Civil Engineering

Civil engineering is a professional engineering discipline that deals with the design, construction, and maintenance of the physical and naturally built environment, including works like roads, bridges, canals, dams, and buildings.[1][2][3] Civil engineering is the second-oldest engineering discipline after military engineering,[4] and it is defined to distinguish non-military engineering from military engineering.[5] It is traditionally broken into several sub-disciplines including architectural engineering, environmental engineering, geotechnical engineering, geophysics, geodesy, control engineering, structural engineering, earthquake engineering, transportation engineering, earth science, atmospheric sciences, forensic engineering, municipal or urban engineering, water resources engineering, materials engineering, offshore engineering, aerospace engineering, quantity surveying, coastal engineering,[4] surveying, and construction engineering.[6] Civil engineering takes place in the public sector from municipal through to national governments, and in the private sector from individual homeowners through to international companies.

Electrical Engineering

Electrical engineering is a field of engineering that generally deals with the study and application of electricity, electronics, and electromagnetism. This field first became an identifiable occupation in the latter half of the 19th century after commercialization of the electric telegraph, the telephone, and electric power distribution and use. Subsequently, broadcasting and recording media made electronics part of daily life. The invention of the transistor and, subsequently, the integrated circuit brought down the cost of electronics to the point where they can be used in almost any household object.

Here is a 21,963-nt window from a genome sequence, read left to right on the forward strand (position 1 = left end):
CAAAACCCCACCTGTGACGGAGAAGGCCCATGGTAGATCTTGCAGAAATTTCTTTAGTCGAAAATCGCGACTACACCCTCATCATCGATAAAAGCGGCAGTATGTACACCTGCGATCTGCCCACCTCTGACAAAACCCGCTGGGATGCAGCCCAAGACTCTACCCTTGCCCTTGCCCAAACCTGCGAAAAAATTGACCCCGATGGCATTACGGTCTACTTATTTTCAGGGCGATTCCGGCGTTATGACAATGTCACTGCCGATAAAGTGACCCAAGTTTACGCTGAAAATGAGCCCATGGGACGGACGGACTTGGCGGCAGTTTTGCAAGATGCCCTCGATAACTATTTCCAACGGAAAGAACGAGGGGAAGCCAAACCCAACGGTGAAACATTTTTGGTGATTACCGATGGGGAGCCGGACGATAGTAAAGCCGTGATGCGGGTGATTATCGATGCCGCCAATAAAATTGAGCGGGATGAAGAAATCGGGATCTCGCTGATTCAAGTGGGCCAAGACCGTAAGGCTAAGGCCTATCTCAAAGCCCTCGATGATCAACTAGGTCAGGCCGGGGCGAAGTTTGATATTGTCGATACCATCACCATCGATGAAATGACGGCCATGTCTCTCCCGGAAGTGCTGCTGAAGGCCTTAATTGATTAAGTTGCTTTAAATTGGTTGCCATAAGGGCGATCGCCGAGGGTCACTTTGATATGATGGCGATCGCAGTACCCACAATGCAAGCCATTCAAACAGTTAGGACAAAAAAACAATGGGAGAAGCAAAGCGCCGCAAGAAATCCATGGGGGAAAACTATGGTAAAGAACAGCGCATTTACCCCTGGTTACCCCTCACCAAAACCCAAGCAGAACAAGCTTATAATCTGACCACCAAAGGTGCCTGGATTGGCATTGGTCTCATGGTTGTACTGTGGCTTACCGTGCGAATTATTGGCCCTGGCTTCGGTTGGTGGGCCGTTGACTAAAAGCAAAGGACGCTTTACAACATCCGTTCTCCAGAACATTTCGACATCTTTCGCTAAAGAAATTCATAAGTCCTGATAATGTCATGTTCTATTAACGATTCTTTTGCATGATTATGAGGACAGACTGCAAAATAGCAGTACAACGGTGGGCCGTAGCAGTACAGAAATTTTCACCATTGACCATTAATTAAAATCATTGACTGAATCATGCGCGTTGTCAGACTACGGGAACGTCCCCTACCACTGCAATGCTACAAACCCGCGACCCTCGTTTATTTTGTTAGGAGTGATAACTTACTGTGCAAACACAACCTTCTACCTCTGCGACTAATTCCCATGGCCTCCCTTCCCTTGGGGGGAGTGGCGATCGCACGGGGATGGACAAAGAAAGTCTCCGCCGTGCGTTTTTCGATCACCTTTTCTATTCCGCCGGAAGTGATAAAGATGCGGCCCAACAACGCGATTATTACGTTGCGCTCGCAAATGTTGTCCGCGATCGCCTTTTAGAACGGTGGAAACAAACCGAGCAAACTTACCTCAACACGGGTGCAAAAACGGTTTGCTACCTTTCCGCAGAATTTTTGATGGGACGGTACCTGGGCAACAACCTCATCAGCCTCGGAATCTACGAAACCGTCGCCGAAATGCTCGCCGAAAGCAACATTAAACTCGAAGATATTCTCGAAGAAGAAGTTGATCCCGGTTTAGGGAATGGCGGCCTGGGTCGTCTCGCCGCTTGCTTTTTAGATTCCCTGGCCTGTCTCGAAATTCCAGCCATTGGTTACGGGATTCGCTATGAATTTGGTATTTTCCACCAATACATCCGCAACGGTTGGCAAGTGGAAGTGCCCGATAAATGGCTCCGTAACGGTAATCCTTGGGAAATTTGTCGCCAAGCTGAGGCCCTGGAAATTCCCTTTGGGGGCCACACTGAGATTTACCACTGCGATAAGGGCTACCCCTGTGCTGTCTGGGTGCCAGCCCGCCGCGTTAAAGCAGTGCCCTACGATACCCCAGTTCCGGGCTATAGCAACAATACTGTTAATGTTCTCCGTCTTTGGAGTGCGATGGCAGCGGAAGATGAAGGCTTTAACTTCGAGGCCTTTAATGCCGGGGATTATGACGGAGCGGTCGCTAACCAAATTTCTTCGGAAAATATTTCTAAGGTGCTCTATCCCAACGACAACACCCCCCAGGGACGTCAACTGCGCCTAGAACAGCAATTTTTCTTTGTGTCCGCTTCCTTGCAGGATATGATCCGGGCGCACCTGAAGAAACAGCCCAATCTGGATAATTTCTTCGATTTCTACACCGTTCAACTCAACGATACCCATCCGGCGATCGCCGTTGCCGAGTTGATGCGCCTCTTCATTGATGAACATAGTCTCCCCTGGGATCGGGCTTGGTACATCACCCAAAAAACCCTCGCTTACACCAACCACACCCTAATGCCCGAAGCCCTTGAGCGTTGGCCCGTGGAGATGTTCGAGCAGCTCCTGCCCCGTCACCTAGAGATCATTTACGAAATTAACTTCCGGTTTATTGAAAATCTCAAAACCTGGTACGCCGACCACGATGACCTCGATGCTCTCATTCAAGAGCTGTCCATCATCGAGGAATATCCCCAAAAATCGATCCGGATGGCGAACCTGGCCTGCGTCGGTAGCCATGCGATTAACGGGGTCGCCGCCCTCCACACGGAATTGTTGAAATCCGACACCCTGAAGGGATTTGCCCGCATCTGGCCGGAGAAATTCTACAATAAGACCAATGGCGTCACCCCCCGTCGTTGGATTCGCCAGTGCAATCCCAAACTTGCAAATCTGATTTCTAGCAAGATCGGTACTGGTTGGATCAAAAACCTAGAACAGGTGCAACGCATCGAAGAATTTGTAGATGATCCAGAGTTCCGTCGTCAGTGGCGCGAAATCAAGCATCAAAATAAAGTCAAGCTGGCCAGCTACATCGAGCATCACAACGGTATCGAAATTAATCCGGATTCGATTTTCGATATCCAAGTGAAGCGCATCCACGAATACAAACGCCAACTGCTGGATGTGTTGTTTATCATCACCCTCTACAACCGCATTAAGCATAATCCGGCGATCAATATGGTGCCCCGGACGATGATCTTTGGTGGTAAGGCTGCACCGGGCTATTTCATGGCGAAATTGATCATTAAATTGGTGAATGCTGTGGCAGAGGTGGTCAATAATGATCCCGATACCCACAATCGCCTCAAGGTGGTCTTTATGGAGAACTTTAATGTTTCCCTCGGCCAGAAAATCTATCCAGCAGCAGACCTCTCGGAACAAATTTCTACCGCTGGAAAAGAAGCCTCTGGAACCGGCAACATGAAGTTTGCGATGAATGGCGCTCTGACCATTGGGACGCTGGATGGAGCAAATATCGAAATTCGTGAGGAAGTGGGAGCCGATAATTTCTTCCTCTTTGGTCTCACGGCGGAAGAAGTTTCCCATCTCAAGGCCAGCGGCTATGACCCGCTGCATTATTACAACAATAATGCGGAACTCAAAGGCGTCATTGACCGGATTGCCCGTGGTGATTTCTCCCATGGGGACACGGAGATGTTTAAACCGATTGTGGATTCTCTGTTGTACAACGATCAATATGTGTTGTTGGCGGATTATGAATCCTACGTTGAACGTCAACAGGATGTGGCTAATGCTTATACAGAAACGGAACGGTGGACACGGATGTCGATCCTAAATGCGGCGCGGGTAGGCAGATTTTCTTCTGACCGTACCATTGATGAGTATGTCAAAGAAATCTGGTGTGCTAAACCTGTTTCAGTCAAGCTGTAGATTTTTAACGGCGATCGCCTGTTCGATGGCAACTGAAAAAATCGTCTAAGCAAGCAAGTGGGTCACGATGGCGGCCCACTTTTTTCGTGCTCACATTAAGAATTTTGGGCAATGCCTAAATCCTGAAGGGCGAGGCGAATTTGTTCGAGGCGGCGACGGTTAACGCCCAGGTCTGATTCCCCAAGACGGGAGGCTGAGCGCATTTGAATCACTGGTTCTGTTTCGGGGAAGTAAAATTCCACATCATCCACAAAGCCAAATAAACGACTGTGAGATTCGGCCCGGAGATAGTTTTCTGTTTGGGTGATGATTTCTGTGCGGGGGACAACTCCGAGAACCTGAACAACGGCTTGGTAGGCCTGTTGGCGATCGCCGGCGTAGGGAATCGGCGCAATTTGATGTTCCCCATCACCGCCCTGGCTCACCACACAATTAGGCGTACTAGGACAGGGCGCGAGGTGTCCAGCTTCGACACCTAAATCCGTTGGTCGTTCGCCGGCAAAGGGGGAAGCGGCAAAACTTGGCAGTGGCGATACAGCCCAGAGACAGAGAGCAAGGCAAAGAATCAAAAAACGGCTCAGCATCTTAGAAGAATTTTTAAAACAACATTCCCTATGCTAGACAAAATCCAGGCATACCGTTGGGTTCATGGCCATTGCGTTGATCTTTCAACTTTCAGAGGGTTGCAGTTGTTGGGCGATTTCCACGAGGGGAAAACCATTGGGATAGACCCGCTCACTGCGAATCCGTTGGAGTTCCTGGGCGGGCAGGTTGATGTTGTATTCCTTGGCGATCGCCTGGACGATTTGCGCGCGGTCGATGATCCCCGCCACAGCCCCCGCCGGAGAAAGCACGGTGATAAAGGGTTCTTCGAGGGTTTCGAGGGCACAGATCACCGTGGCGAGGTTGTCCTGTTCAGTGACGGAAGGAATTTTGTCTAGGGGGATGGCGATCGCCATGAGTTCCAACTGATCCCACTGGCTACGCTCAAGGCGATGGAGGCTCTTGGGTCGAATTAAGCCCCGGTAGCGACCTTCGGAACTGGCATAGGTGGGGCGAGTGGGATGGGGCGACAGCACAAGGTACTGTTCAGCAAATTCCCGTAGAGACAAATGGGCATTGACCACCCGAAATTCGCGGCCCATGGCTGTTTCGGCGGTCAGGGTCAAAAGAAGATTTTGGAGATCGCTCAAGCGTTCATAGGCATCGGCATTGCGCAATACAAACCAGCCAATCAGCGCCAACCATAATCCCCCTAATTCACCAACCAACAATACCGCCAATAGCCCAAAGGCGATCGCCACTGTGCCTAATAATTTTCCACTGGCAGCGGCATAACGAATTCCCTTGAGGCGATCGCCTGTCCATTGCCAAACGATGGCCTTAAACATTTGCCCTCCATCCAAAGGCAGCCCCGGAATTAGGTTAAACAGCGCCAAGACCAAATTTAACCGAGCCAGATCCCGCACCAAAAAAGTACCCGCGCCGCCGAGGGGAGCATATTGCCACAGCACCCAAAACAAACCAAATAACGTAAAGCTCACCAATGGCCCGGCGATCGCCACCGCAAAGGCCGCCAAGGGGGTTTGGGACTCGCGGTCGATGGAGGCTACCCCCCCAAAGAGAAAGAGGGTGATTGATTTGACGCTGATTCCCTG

Mechanical Engineering

Mechanical engineering is the discipline that applies the principles of engineering, physics and materials science for the design, analysis, manufacturing, and maintenance of mechanical systems. It is the branch of engineering that involves the design, production, and operation of machinery and tools.[1][2] It is one of the oldest and broadest of the engineering disciplines.

Marine Engineering